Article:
Social Butterfly? What to Do When Video Isn’t Enough

Humans are social creatures, but some are uniquely so.

These people—let’s call them “social butterflies”—strongly crave the physical touch of shaking hands, hugs or just close proximity. They love spontaneous, unfettered movement among people—a crowded cafeteria, say—where chance encounters lead to important business conversations.

And now, with coronavirus putting us all online, they are hurting badly. I hear it in their words. “Video just isn’t enough,” they say. I see it in their pained expressions on my computer screen. Even with a family at home, social distancing is brutal for these folks. You just can’t duplicate the elements of natural social interaction through a video screen.

Over the past few weeks Sierra Leadership has been seeking ways to help these people feel better. Here are our favorite suggestions for your work life and personal life.

For your work:

Squeeze more out of video. Systems like Google Meet and Zoom let you view just one person on the screen (large image) or the whole group (small images). Toggling between “speaker only” and group views can help you to feel more connected to the person talking, while still “reading the room.” Also, in a 1-1 meeting try asking the other person to get closer to their camera. A client did this spontaneously and I was surprised how much more intimate the conversation suddenly felt by virtue of clearer facial expression and less distracting background images. But don’t strain your eyes, and be sure to combat Zoom fatigue.

Create spontaneous informal chats. Prior to the shutdown, hallway conversations before and after meetings were important for connection and getting work done. Now those aren’t possible. Or are they? Try using the chat feature in your video system to ask one or two people to stay online for a couple minutes after a meeting. Try this even if you’re not completely sure of what you want to say. You can also use frequent quick check ins to lead with humanity.

Pick up the phone. It may be that the video screen doesn’t offer you as much feeling of connection as the simplicity and warmth of a voice-only phone call. Try it! The humble phone call has made a huge comeback during lockdown. Particularly if internet bandwidth brings distorted video, using just your voice can be less taxing, and provides a respite from hours of screen time. Try taking a walk while you talk—a great way to build in fresh air and exercise into a busy day.

Take more breaks. Many of us now spend the whole day in one room in front of one screen. That’s very different from walking from meeting room to meeting room, or going from site to site. Take a few deep breaths. Play some music. See how your kids are doing. Walk around the block. Tony Schwartz, an expert on peak performance recommends work periods (say, 90 minutes) followed by a break—at least one minute of deep breathing to clear stress chemicals.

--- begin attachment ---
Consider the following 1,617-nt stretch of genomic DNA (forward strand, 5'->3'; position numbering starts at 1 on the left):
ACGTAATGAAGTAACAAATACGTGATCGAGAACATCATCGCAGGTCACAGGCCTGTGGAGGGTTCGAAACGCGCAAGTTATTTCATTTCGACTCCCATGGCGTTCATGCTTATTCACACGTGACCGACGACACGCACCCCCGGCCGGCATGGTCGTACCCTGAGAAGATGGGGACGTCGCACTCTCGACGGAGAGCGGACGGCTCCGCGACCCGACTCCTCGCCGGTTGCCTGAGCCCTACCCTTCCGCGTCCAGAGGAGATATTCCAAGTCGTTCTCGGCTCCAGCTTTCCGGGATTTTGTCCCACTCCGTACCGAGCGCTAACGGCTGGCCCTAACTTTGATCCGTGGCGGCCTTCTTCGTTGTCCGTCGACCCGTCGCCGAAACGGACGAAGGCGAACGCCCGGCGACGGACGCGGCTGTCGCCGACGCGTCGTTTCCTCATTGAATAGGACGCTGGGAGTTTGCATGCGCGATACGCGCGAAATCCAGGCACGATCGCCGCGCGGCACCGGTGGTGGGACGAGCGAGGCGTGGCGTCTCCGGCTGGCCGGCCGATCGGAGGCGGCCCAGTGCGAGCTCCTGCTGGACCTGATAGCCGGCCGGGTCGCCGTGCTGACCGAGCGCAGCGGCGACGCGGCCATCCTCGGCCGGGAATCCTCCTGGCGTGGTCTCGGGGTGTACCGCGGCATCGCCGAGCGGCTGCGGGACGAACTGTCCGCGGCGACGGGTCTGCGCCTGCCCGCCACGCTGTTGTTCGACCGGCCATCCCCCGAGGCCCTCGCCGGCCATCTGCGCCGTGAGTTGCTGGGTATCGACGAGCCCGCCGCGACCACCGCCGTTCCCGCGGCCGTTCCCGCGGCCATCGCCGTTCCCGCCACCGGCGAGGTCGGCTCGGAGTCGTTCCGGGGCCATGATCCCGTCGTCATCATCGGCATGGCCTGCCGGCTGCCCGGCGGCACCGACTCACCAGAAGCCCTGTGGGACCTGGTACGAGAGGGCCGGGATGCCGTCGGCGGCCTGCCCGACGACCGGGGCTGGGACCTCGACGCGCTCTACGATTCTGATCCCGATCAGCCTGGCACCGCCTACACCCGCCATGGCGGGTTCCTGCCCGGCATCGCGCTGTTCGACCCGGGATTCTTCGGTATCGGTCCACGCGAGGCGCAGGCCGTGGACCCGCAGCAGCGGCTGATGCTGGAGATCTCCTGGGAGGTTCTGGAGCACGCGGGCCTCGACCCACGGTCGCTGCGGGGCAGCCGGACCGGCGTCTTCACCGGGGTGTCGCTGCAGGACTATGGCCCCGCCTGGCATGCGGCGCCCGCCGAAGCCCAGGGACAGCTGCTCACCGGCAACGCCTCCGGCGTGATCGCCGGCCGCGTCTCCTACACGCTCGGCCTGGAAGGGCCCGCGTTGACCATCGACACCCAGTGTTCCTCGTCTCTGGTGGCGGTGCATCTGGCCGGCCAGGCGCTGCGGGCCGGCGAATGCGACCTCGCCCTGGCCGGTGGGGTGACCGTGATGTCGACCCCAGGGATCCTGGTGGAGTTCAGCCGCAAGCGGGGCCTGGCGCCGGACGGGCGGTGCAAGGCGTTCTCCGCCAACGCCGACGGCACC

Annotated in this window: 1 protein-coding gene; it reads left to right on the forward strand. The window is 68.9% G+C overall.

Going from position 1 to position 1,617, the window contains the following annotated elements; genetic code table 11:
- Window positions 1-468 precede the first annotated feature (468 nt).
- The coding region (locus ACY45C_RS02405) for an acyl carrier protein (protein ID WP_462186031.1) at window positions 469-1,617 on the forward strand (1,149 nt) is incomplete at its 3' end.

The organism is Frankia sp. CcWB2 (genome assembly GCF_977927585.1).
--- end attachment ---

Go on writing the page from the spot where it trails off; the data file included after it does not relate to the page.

On the personal side:

Get a dog. Or a cat. Or a rabbit. People who have not been pet owners are sometimes surprised at how much comfort and connection comes from having an additional mammal around the house. If adopting permanently is not practical, try offering temporary foster care for an animal. Or, if you’ve had pets before, maybe now is the right time to do so again.

Increase exercise. Exercise is a terrific mood enhancer and many of us have lost our exercise routines. Try to re-ignite it. Draw a line in the sand around your daily workout. If you are too overloaded, put on an exercise video and jump around with your kids for 20 minutes. Just keep moving! No equipment? Try mini-bands for a full body workout.

Get to know your family. You can’t butterfly your way through a crowded room, but you can connect on a deeper level with the people at home. If you live with a spouse or partner, you may feel like you’re getting enough of them. But quantity is different from quality. Maybe now is a good time to reconnect. John and Julie Gottman, after a lifetime of research on what makes a happy marriage, have put together 8 dates (you can do them at home) that help couples come together. 

Pick up paintbrushes. Or another hobby. As the New York Times points out, a small hobby can have a big impact. If you’ve been working long hours for many years, you may have missed the pleasure of putting pen to paper, playing the recorder, or painting with watercolors, recently extolled eloquently by the Economist. I myself have spent some time with pastels, a soothing stress reducer.  

Take care of your mind. Positive psychology teaches us that a gratitude journal, mindfulness of the present moment, and self-compassion make us happier. Now is the moment to double down on these. Like physical exercise, the more you put into these practices, the more you reap the rewards. Try setting aside some time before bed to work on these, alone or with your partner. Also, avoid responding to boredom or anxiety by reading coronavirus news—that’s the opposite of positive psychology! Be deliberate about when and how you consume your news. For me it’s in the morning on my stationary bike.

Perhaps the biggest challenge is that all of these things take effort. Grief over how the world has changed, and heavy workloads don’t help. So, even if you’re not a monarch social butterfly, pick one small thing that speaks to you and try it. Who knows? Years from now you might look back and see coronavirus as the catalyst for something you can’t live without.